Europe's General Data Protection Regulation is reshaping the way organizations handle data. That's going to have an impact on the sharing of threat intelligence. But the Anti-Phishing Working Group hopes the law will provide legal clarity that will make more organizations comfortable with sharing threat data.
When June arrives in the United Kingdom, that means it's time for the annual Infosecurity Europe conference in London. Here are visual highlights from this year's event, which featured 240 sessions, 400 exhibitors and an estimated 19,500 attendees.
The annual Infosecurity Europe conference returns to London this week, with a focus on the latest cybersecurity trends and essential practices for organizations. Hot topics range from artificial intelligence and breach response to GDPR and battling cybercriminals and nation-states.
A lawsuit seeking class action status has been filed in the aftermath of a data breach impacting 150 million users of Under Armour's MyFitnessPal mobile application and website. But the apparel maker has asked the court to compel arbitration of the case.
Leading the latest edition of the ISMG Security Report: Cybersecurity expert Brian Honan provides insights on why organizations that are not yet compliant with GDPR need to focus on several key steps. Also: An assessment of the progress women are making in building careers in information security.
What happens if organizations that must comply with GDPR have yet to achieve compliance, despite having had two years to do so before enforcement began? Don't panic, says cybersecurity expert Brian Honan, but do be pursuing a data privacy transparency and accountability action plan.
The EU's General Data Protection Regulation has gone into full effect as of May 25, 2018. After a two-year grace period following the passage of the legislation, member states' data privacy watchdogs are now enforcing the strong privacy rules, which offer worldwide protection for Europeans.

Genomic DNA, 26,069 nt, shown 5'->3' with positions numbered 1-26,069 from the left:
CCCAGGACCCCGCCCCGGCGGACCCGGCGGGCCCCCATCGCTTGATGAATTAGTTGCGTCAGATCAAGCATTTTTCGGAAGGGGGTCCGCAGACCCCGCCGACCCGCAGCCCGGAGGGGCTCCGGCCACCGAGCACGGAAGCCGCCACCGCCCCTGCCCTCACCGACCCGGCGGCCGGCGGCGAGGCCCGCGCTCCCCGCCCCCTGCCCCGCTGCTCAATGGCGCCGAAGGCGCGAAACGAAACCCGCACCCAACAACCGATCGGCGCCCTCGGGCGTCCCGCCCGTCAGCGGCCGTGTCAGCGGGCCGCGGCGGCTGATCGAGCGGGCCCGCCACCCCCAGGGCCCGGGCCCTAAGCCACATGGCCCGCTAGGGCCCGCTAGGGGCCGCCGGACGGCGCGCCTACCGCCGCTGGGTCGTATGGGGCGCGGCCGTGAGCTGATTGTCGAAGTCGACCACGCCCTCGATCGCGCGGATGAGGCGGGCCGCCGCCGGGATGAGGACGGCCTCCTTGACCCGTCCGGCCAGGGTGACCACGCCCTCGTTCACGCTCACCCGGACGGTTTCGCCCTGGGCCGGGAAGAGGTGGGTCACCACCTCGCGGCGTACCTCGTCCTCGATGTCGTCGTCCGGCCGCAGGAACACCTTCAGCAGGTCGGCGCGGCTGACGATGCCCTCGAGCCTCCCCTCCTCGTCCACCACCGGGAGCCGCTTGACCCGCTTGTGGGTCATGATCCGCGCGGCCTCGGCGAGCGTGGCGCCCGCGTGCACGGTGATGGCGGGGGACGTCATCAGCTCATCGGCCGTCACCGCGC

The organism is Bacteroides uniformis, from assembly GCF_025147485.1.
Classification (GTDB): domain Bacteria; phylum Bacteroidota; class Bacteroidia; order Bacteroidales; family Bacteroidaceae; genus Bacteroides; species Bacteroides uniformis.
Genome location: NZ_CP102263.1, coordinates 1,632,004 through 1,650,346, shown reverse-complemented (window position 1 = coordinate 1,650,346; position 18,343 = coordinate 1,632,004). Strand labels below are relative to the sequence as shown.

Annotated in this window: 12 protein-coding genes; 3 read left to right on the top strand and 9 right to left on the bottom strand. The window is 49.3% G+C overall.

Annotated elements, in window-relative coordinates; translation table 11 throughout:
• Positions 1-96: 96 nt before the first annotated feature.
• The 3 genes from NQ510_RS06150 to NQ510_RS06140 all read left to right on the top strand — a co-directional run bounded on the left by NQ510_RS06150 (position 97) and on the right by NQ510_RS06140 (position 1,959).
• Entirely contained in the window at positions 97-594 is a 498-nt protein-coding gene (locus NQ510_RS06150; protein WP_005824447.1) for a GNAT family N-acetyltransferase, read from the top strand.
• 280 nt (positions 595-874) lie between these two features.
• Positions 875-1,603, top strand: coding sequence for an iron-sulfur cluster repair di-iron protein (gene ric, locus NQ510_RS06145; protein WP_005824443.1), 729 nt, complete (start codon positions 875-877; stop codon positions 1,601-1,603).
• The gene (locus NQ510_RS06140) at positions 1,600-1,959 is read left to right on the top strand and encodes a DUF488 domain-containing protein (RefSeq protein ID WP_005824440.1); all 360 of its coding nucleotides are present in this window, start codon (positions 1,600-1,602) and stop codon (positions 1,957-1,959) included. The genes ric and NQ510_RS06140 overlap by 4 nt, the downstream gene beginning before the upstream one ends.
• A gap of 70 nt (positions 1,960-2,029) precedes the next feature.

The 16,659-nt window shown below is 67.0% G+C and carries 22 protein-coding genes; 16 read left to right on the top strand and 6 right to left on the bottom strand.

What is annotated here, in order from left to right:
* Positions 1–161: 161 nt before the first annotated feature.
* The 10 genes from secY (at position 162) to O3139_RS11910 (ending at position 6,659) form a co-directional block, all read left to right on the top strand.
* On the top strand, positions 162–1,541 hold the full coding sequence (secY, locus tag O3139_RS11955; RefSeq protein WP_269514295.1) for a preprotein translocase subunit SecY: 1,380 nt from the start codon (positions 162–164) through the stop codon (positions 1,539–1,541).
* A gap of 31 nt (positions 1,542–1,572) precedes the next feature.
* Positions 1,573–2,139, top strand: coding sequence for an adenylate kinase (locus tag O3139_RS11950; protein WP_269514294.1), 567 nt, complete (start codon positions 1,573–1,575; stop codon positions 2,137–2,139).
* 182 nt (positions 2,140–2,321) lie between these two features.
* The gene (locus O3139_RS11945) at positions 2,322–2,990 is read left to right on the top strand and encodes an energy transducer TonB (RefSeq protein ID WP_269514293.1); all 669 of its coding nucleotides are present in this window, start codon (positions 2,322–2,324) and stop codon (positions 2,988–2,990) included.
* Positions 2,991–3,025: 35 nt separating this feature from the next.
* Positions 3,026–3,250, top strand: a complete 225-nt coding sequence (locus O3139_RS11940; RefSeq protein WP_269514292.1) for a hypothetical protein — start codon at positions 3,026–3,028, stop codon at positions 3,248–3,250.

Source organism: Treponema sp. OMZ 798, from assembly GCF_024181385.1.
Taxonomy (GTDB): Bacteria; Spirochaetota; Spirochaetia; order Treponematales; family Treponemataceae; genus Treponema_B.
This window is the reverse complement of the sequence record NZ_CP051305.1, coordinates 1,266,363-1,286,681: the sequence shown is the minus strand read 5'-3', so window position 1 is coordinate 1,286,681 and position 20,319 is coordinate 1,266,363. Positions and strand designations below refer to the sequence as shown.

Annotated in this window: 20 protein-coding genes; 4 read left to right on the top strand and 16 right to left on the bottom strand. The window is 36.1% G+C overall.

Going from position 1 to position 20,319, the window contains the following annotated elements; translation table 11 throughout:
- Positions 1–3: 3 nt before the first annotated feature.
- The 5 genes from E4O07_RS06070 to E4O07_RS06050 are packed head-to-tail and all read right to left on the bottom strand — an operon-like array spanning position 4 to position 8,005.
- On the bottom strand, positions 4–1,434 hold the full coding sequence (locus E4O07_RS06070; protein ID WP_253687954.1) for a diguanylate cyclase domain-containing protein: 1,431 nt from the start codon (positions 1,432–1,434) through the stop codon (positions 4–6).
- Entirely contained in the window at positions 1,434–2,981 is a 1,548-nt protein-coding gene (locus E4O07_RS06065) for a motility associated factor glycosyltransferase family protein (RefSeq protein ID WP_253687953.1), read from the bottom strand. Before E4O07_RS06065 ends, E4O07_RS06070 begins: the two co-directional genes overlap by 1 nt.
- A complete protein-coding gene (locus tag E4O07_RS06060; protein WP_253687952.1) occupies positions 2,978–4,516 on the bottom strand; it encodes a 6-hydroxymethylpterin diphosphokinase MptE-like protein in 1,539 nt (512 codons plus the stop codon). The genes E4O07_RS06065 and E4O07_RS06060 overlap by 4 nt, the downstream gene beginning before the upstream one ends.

Leading the latest edition of the ISMG Security Report: Reports on the impact enforcement of the EU's General Data Protection Regulation, which began Friday, will have on the healthcare and banking sectors. Plus an assessment of GDPR compliance issues in Australia, which offer lessons to others worldwide.
To judge by the flood of GDPR-themed email hitting inboxes, Europe's privacy law has been designed to ensure that you say "yes" to companies that monetize the buying and selling of your personal details, regardless of whether you remember ever having done business with them before.
The American Civil Liberties Union has launched a broadside against Amazon, warning that Amazon Rekognition - mixing big data, machine learning and facial recognition - could be abused by authoritarian regimes. Amazon has countered by saying that all users must "comply with the law."
European Parliamentarians finally had their opportunity on Tuesday to ask Facebook CEO Mark Zuckerberg questions about its data handling and privacy practices. But the session, which lasted roughly 90 minutes, turned into a somewhat frustrating flop.
With enforcement of the EU's GDPR set to begin on May 25, Australian organizations vary in readiness. Steve Ingram of PwC says it's not too late for companies to prepare for GDPR, but it will be too late to ask regulators for forgiveness if something goes wrong.
Following the disclosure of a flaw in the website of LocationSmart that could have been easily exploited to track the location of cellular phone users throughout the U.S. in real time, the Federal Communications Commission has referred the matter to its enforcement bureau for investigation.
The EU's General Data Protection Regulation, which will be enforced beginning May 25, has significant implications for how financial institutions worldwide handle customer data, says Brett King, CEO of Moven, an all-digital bank, who sizes up the challenges.